The Legacy of Slavery, Part II: The “Lost Cause” Narrative and Confederate Symbols and Monuments

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In our previous post, we examined some of the current discussion around reparations for slavery. Many factors are coming together in our society that make it apparent that our “original sin” of slavery still has serious ramifications more than 150 years after the Civil War, ramifications that need addressing sooner rather than later because of the current divisive climate in our nation, especially around race. It is also vital to understand that the tragic legacy of slavery affects all of us in the US, not just blacks and other persons of color.

Here we will highlight two related results of slavery that must be acknowledged and addressed – the so-called “Lost Cause” narrative or mythology and the issue of Confederate monuments and statues – and honor some of the states, cities and organizations that are finding ways to celebrate and memorialize different, more inclusive values. (We should also note that there are monuments and memorials throughout the US, not only in the South, that memorialize events in our history that should not be honored; one example is in Windsor, Connecticut, where a statue of Capt. John Mason honored a brutal 1637 raid on Pequot peoples. The statue has been relocated from village land, which is considered sacred by the Pequot Tribal Nation. Perhaps we will examine some of these non-Confederate examples in a future post.)

The “Lost Cause” Narrative

The “Lost Cause” mythology, narrative or even “cult” can perhaps best be described by citing application materials that were submitted about 20 years ago for placing certain Confederate statues in Louisiana on the National Register of Historic Places. In an article for in March 2018, former New Orleans Mayor Mitch Landrieu, a Democrat, quoted a portion of the application found by his staff as part of Landrieu’s research leading up to his decision to remove four statues in New Orleans:

“The Cult of the Lost Cause had its roots in the Southern search for justification and the need to find a substitute for victory in the Civil War. In attempting to deal with defeat, Southerners created an image of the war as a great heroic epic. A major theme of the Cult of the Lost Cause was the clash of two civilizations, one inferior to the other. The North, ‘invigorated by constant struggle with nature, had become materialistic, grasping for wealth and power.’ The South had a ‘more generous climate’ which had led to a finer society based upon ‘veracity and honor in man, chastity and fidelity in women.’ Like tragic heroes, Southerners had waged a noble but doomed struggle to preserve their superior civilization. There was an element of chivalry in the way the South had fought, achieving noteworthy victories against staggering odds. This was the ‘Lost Cause’ as the late nineteenth century saw it, and a whole generation of Southerners set about glorifying and celebrating it.”

According to the Southern Poverty Law Center (SPLC), which has been at the forefront for decades of combatting racism and white supremacy in the US, the Lost Cause mythology idolizes people who fought against the Union to preserve slavery. “Multiple Southern states proudly devote public time, energy and resources to celebrate the Confederacy each year…. Branded as ‘preserving history,’ the ‘Lost Cause’ is actually state-sponsored propaganda designed to romanticize the Confederacy as if it were a noble venture, instead of an unsuccessful effort to prolong the enslavement of African Americans.”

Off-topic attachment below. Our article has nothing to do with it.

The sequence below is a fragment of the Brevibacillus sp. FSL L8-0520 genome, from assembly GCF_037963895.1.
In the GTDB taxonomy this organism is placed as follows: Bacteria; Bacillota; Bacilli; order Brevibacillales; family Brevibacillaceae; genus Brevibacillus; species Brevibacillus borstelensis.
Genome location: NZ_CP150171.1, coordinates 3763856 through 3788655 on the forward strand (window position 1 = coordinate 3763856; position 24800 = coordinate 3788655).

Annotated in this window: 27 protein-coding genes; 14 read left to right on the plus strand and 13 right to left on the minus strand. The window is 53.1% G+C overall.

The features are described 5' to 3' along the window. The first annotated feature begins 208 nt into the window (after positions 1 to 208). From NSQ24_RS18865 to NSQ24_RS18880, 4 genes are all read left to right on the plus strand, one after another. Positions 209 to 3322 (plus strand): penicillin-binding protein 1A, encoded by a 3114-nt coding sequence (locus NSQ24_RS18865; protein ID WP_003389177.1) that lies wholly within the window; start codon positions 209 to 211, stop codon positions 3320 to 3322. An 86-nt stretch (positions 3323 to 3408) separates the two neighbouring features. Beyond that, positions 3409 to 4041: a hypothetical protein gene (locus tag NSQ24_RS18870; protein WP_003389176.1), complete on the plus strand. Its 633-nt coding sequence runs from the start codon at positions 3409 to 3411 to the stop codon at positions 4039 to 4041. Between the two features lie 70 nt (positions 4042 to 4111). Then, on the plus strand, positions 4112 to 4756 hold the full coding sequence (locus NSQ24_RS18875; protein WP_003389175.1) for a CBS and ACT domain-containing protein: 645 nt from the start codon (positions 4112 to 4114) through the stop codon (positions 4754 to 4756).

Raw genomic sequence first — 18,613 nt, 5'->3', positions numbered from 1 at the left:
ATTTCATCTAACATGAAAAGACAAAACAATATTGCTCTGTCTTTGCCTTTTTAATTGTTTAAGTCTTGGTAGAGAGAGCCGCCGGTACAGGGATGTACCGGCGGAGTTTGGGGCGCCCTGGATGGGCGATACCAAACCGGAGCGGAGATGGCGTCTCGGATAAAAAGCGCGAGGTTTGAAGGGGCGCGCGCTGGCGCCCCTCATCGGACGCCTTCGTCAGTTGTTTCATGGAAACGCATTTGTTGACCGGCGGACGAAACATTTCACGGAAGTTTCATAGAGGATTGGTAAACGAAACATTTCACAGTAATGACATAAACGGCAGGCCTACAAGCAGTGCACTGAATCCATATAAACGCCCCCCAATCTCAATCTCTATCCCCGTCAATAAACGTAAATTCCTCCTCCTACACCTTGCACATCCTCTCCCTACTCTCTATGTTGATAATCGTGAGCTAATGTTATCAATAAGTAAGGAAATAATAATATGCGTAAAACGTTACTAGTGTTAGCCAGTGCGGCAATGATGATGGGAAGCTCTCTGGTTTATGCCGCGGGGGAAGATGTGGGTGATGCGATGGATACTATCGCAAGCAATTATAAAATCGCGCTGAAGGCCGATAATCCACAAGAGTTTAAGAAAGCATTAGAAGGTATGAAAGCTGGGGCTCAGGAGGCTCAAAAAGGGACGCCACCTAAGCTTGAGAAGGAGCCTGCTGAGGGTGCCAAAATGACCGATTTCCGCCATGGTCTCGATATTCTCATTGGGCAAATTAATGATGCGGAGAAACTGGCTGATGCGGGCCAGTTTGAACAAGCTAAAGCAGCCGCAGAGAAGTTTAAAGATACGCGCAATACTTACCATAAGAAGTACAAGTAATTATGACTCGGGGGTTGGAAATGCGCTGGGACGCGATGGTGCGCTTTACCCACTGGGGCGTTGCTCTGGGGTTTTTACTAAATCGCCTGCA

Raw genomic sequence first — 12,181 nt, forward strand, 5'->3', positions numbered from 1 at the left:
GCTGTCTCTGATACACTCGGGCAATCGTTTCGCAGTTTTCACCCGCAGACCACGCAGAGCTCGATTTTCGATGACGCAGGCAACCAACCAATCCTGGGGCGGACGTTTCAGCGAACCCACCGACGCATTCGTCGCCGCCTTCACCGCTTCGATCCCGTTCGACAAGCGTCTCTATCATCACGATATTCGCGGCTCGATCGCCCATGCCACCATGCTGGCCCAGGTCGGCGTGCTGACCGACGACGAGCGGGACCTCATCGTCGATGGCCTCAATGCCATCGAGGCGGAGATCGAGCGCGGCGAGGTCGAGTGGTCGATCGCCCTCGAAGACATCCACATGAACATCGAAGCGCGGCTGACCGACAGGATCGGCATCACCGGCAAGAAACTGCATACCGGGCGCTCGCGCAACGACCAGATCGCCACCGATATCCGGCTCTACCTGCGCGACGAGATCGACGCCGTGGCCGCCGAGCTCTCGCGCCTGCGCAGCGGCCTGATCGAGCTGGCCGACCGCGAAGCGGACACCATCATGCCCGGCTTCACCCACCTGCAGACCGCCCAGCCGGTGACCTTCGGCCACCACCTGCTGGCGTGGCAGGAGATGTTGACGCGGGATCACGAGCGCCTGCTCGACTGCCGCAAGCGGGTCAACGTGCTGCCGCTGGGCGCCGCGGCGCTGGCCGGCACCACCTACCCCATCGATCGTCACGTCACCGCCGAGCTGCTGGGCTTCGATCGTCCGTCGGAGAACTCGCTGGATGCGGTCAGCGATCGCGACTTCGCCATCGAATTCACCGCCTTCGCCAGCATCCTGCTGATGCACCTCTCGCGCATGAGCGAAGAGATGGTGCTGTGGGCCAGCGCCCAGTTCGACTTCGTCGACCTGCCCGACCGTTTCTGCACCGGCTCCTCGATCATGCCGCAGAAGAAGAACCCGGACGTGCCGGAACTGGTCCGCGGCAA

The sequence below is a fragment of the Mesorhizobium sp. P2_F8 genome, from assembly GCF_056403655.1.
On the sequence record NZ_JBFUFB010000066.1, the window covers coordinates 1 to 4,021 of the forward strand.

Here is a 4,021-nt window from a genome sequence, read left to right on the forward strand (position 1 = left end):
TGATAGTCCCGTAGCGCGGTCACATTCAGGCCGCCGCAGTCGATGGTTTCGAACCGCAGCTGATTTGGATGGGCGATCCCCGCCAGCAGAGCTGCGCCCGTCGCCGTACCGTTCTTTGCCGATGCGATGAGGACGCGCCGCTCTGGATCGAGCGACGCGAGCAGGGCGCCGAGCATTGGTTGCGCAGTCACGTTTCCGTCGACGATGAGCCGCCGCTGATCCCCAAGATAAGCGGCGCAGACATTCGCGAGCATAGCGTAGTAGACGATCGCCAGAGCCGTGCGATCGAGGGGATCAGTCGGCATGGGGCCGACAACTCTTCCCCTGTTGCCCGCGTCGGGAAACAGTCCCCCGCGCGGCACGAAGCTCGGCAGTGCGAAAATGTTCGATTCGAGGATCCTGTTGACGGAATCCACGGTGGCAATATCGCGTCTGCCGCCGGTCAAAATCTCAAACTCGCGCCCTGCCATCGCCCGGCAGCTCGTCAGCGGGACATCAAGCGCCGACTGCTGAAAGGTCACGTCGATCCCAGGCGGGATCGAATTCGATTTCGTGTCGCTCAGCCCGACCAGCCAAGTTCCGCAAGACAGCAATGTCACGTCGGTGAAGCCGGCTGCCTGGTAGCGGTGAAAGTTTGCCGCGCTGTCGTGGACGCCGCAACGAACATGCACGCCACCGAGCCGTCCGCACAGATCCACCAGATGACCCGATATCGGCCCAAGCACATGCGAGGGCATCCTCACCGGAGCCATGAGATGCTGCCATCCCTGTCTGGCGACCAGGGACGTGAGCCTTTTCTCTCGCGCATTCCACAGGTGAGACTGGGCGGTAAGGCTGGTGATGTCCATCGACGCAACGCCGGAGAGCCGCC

For today’s African Americans, the Lost Cause narrative and its concomitant celebrations of the Confederacy are very hurtful. It may be difficult for many white Americans to understand why; not only do we whites generally not have one or more ancestors that had been enslaved, but we do not have the experience of a freed ancestor that often continued to suffer psychologically and financially for the rest of their lives long after Emancipation; the promised “40 acres and a mule,” for instance, never materialized. Reconstruction, which was supposed to right many of the wrongs of slavery, only lasted 10 years and ended with President Ulysses Grant’s political compromise of 1877 that withdrew federal troops from the South and left the southern states under the control of Democrats, the party that at the time favored home rule, states’ rights, “separate but equal,” and suppression of the black vote.

The Lost Cause mythology continues to play out today through an array of observances of the Confederacy. These include ceremonies to place flags and wreaths on the graves of Confederate soldiers, church services, reenactments of Civil War battles, and displays of Civil War relics. Relatedly, many southern states celebrate “Confederate Memorial Day” or even “Confederate History Month,” which often mean official state holidays, closed government buildings, proclamations, and legislative actions.

  • North Carolina and South Carolina celebrate “Confederate Memorial Day” on May 10. (In 2020, when May 10 falls on a Sunday, South Carolina will celebrate on Monday, May 11.)
  • Kentucky, Louisiana and Tennessee celebrate “Confederate Memorial Day” on June 3.
  • Texas and Florida celebrate “Confederate Heroes’ Day,” Florida on January 19 and Texas on April 26 (but see below for more on Texas).